I recently attended the Advanced Applications in Medical Practice (AAMP)’s fall conference focusing on endocrinology. This was a 3-day, multi-doctor panel that taught all things endocrinology – the study of hormones. I especially was intrigued by the research showing low testosterone in men affects cardiovascular risk and blood sugar regulation.
Type 1 Diabetes
While I personally don’t have any type 1 diabetics currently in my practice, I gleaned quite a bit from the diabetes talk by Dr. Jodi Stanislaw, NMD. If you recall, type 1 diabetes is where the body starts to attack the pancreas via autoimmune antibodies, and you cannot make insulin to be able to utilize the blood sugar. This can be life threatening and the patient is insulin dependent. There were many nuanced and often overlooked helpful points about blood sugar that can be applied to pre and type 2 diabetes.
Prediabetes and Type 2 Diabetes
I do see quite a few patients with prediabetes and type 2 diabetes, where the body’s glucose/sugar use is dysfunctional and often controlled by diet or if needed, supplements and oral medications. Their body can still produce insulin, but sometimes the communication between insulin production and use breaks down.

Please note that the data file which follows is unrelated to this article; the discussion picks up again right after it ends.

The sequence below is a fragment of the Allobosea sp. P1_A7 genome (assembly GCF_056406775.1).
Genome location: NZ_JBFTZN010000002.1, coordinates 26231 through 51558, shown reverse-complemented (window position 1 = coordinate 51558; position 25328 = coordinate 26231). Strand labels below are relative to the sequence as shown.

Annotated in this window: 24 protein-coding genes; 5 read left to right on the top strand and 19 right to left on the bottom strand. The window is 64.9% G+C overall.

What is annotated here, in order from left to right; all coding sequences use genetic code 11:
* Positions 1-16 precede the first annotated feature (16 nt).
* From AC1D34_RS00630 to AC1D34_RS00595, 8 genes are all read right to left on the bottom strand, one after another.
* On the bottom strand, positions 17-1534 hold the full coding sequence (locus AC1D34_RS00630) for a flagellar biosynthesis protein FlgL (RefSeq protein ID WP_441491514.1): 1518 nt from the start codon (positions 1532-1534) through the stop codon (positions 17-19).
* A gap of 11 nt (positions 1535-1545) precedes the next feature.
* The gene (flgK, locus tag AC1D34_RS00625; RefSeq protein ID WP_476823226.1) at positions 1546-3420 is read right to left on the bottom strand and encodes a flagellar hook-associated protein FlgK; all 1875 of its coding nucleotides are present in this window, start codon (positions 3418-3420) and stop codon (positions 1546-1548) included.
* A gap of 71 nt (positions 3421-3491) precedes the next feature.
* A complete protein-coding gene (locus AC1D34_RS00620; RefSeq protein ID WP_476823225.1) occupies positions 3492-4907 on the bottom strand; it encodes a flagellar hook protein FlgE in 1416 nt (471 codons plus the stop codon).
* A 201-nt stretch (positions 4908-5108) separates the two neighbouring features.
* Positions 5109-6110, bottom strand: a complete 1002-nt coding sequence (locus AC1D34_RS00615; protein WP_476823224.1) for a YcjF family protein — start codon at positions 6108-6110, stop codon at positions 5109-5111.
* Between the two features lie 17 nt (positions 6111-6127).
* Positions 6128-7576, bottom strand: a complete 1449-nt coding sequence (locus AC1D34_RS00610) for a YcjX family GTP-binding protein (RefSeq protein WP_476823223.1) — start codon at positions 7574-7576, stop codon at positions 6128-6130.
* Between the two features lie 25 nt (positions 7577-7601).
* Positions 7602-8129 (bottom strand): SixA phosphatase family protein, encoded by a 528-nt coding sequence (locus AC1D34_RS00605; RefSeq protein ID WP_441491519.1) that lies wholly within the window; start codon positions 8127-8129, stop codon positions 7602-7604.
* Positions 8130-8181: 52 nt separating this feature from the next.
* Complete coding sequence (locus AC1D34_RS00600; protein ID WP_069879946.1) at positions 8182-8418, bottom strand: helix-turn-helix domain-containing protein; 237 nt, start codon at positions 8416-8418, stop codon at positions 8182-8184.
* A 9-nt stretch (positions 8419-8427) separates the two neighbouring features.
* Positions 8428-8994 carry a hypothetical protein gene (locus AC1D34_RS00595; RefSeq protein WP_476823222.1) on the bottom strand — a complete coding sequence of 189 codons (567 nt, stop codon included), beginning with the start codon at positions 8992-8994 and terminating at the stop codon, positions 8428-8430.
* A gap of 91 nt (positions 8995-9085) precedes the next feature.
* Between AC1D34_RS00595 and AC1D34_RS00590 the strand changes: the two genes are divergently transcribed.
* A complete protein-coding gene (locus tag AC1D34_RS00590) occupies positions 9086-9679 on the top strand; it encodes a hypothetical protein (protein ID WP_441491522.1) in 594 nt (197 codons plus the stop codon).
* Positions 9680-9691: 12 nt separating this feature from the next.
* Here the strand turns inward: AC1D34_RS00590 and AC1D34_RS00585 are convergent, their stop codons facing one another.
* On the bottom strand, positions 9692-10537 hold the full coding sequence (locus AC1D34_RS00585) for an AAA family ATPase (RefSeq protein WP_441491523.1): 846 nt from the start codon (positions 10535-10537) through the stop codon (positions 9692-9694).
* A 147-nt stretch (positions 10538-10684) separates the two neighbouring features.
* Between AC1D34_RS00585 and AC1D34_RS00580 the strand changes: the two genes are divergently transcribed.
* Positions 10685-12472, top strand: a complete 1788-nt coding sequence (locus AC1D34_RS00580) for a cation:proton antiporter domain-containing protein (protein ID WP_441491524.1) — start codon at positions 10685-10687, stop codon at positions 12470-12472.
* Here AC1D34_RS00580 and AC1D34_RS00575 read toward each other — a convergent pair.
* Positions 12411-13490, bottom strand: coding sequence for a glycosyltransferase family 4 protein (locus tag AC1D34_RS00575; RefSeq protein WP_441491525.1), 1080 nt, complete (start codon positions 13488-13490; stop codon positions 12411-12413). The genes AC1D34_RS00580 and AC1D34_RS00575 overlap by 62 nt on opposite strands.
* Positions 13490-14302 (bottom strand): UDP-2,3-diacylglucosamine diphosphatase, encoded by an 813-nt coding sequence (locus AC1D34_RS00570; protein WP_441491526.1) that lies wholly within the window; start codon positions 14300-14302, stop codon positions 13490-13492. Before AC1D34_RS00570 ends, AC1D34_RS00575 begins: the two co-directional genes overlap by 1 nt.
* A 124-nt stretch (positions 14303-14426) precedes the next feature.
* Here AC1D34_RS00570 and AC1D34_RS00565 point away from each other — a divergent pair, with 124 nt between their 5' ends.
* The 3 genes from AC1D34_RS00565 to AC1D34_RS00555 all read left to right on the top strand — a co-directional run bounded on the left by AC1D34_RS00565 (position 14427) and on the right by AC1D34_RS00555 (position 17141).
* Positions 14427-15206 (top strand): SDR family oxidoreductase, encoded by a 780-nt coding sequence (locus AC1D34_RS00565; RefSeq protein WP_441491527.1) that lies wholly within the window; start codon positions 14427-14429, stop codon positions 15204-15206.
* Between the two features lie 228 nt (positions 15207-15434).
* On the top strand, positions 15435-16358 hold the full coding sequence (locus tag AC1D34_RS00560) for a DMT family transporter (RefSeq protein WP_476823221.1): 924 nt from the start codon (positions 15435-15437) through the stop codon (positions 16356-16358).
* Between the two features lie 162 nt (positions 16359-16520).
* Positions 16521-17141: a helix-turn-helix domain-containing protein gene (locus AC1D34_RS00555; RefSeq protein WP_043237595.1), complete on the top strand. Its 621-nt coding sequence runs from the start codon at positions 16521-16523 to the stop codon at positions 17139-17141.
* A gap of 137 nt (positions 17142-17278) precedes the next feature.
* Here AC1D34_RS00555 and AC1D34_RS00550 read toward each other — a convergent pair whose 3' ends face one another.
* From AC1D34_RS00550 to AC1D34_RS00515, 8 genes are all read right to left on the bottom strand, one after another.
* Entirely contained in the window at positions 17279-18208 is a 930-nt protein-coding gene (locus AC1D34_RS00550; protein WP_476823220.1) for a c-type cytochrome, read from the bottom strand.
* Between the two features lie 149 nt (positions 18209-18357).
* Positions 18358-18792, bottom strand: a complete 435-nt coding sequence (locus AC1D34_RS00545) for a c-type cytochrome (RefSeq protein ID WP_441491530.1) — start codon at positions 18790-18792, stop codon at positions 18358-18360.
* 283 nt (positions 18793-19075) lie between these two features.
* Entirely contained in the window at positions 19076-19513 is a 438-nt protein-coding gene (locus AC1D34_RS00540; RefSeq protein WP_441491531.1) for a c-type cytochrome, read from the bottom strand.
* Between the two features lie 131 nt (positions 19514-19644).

Hormones and Blood Sugar Regulation – an Important Connection
While blood sugar and hormones (estrogen, progesterone, testosterone) are often not linked together, the Endocrine Society is now recognizing this relationship as more important in the management of diabetes than previously understood.
There have been numerous studies regarding the beneficial relationship testosterone has on blood sugar regulation and atherosclerosis (the buildup of plaques in the artery walls which can cause high blood pressure, heart attacks, and cardiovascular disease).
The Endocrine Society is now recommending measuring testosterone in all newly diagnosed diabetic men as testosterone has not been found to necessarily effect the blood sugars directly, but moreover the inflammation that accompanies high blood sugar.
Bottom line: adding testosterone replacement therapy to a diabetic’s regimen improves cardiovascular inflammation, decreases cardiovascular risk, and decreases obesity. I think this research is amazing and will begin measuring testosterone in my male prediabetic and diabetic patients to further decrease cardiovascular risk!